If you’re looking for a book to read when procrastinating, like myself, look no further than “Sharp Objects” by Gillian Flynn. Flynn’s debut book was nearly impossible for me to put down.
The book is written from the perspective of Camille Preaker, a journalist from Wind Gap, Missouri working for the Chicago Post. The story begins with Preaker returning from a psychiatric hospital after experiencing hallucinations that resulted in her carving words into her body.
Preaker returns to her hometown after two young girls had been murdered. She is forced to stay with her mother, Adora Crellin and her younger sister Amma, who Preaker does not have a strong relationship with.When Preaker was younger, her sister, Marian, died of an illness that nobody could diagnose.
Amma is the “it girl” of Wind Gap; she is 13, dating and doing drugs with high school boys, bullying everyone in town, including her own friends. While Preaker struggles with her relationship with Amma, she recognizes that she made many of the same mistakes when she was younger.
The only part of this book that was hard for me to get through was Camille’s journalism practices. Almost every act that she committed to get her quotes were completely unethical and inappropriate, and there were times that I had to put the book down because I grew so frustrated with her practices. However If you can overcome this, the rest of the story will grip you and not let go.
One of Preaker’s biggest flaws is her reliance on liquor. Before almost every interview, Preaker downs a few shots in her childhood bedroom or at the local bar. Several of her sources pick up on this, and after some interviews, she even meets these people for drinks. Much of the information that Preaker gathers is off-the-record.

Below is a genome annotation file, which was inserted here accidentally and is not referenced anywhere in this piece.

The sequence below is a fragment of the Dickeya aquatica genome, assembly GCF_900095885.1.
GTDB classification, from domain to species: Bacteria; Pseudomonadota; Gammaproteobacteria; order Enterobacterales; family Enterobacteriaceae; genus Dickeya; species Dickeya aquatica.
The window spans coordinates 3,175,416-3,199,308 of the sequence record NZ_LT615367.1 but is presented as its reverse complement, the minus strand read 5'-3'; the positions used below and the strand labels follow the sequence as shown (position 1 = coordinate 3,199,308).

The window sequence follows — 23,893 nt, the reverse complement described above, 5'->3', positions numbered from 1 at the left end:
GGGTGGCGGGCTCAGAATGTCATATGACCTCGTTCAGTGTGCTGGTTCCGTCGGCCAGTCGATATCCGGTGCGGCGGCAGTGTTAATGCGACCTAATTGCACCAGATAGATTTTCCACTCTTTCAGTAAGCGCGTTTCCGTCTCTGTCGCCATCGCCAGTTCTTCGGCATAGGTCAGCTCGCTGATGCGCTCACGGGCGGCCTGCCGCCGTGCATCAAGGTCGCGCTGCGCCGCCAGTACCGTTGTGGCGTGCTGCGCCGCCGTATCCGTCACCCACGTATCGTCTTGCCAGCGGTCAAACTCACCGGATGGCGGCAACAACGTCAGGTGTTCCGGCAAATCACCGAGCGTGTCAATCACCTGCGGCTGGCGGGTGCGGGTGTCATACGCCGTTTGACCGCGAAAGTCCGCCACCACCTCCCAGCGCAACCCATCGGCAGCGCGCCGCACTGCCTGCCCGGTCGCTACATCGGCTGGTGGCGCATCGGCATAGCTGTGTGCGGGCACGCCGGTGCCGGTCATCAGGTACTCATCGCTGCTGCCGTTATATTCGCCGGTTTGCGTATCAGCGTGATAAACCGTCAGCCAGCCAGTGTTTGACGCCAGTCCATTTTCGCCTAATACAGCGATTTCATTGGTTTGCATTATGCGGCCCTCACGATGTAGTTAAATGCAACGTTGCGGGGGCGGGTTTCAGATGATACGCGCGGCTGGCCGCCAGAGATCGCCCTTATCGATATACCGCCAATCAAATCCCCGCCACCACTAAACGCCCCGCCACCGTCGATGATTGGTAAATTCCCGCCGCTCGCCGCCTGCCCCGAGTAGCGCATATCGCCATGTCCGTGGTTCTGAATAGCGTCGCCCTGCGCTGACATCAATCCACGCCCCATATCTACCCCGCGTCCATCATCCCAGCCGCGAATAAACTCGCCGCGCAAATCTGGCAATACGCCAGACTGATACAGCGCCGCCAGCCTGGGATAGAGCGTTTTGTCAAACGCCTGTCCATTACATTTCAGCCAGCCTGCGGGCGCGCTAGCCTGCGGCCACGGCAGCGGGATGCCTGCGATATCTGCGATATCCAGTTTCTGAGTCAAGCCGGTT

The young girls that were murdered were not anything like Camille and Amma. Ann Nash, 9, and Natalie Keene, 10, were found with their teeth removed. When Preaker discusses this with her mother, Crellin shuts down and has an emotional meltdown, which makes Preaker question the relationship that existed with these girls and her mother. It is later revealed that Crellin used to mentor these young girls through a program at the local school.
As Preaker continues to interview residents of Wind Gap, her sister, Amma, tries to build their relationship with the abuse of alcohol, ecstasy and Oxycontin. The drug use that exists in this town within the young community is almost normalized throughout the book and Preaker does not seem phased by this upon her return.
Being in Wind Gap has also forced Preaker to reflect more on her sister, Marian. Her mother always has remedies for the girls when they fall ill and Preaker starts to question what kind of medicines they are ingesting. After a night of drug use and alcohol abuse with her sister, Amma, Preaker wakes up to scrapes and gashes all over her body. Her mother cleans them up and then gives her a medicine that makes her sick and unconscious for a few days. After this incident, Preaker goes to the hospital that cared for Marian to see her file and any notes left by doctors. She is shocked to see that one physician left a note explaining that she thinks that Crellin was intentionally making her daughter sick for the attention, which causes Preaker to open up her own investigation.
The book had me on edge until the very last page with all of the twists and turns. Just as I thought that I had figured out the murder, Flynn shocked me with another plot twist. If you’re looking for a murder-mystery story, this is the one for you. The book has also been adapted into a television series on HBO for those that want to watch the story play out.